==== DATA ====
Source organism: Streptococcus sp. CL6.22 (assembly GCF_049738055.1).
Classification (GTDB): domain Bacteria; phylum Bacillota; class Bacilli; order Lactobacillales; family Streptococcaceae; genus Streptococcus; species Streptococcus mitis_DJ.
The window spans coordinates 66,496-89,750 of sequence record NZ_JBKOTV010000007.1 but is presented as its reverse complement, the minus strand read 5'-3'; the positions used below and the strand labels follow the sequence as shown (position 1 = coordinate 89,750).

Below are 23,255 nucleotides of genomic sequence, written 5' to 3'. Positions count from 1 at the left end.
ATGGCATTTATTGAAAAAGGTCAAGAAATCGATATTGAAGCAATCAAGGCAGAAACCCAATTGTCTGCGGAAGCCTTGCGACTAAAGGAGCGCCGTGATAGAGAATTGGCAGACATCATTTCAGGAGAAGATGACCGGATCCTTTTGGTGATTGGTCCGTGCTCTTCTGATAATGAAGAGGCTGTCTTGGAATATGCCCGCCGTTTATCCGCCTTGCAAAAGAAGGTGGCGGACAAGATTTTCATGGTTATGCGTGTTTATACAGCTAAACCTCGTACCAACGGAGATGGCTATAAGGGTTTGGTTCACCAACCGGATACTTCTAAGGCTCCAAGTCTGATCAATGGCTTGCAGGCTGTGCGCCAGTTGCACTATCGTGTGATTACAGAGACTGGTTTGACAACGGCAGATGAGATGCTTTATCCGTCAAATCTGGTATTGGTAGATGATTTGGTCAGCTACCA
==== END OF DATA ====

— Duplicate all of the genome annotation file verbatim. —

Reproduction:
Source organism: Streptococcus sp. CL6.22 (assembly GCF_049738055.1).
Classification (GTDB): domain Bacteria; phylum Bacillota; class Bacilli; order Lactobacillales; family Streptococcaceae; genus Streptococcus; species Streptococcus mitis_DJ.
The window spans coordinates 66,496-89,750 of sequence record NZ_JBKOTV010000007.1 but is presented as its reverse complement, the minus strand read 5'-3'; the positions used below and the strand labels follow the sequence as shown (position 1 = coordinate 89,750).

Below are 23,255 nucleotides of genomic sequence, written 5' to 3'. Positions count from 1 at the left end.
ATGGCATTTATTGAAAAAGGTCAAGAAATCGATATTGAAGCAATCAAGGCAGAAACCCAATTGTCTGCGGAAGCCTTGCGACTAAAGGAGCGCCGTGATAGAGAATTGGCAGACATCATTTCAGGAGAAGATGACCGGATCCTTTTGGTGATTGGTCCGTGCTCTTCTGATAATGAAGAGGCTGTCTTGGAATATGCCCGCCGTTTATCCGCCTTGCAAAAGAAGGTGGCGGACAAGATTTTCATGGTTATGCGTGTTTATACAGCTAAACCTCGTACCAACGGAGATGGCTATAAGGGTTTGGTTCACCAACCGGATACTTCTAAGGCTCCAAGTCTGATCAATGGCTTGCAGGCTGTGCGCCAGTTGCACTATCGTGTGATTACAGAGACTGGTTTGACAACGGCAGATGAGATGCTTTATCCGTCAAATCTGGTATTGGTAGATGATTTGGTCAGCTACCA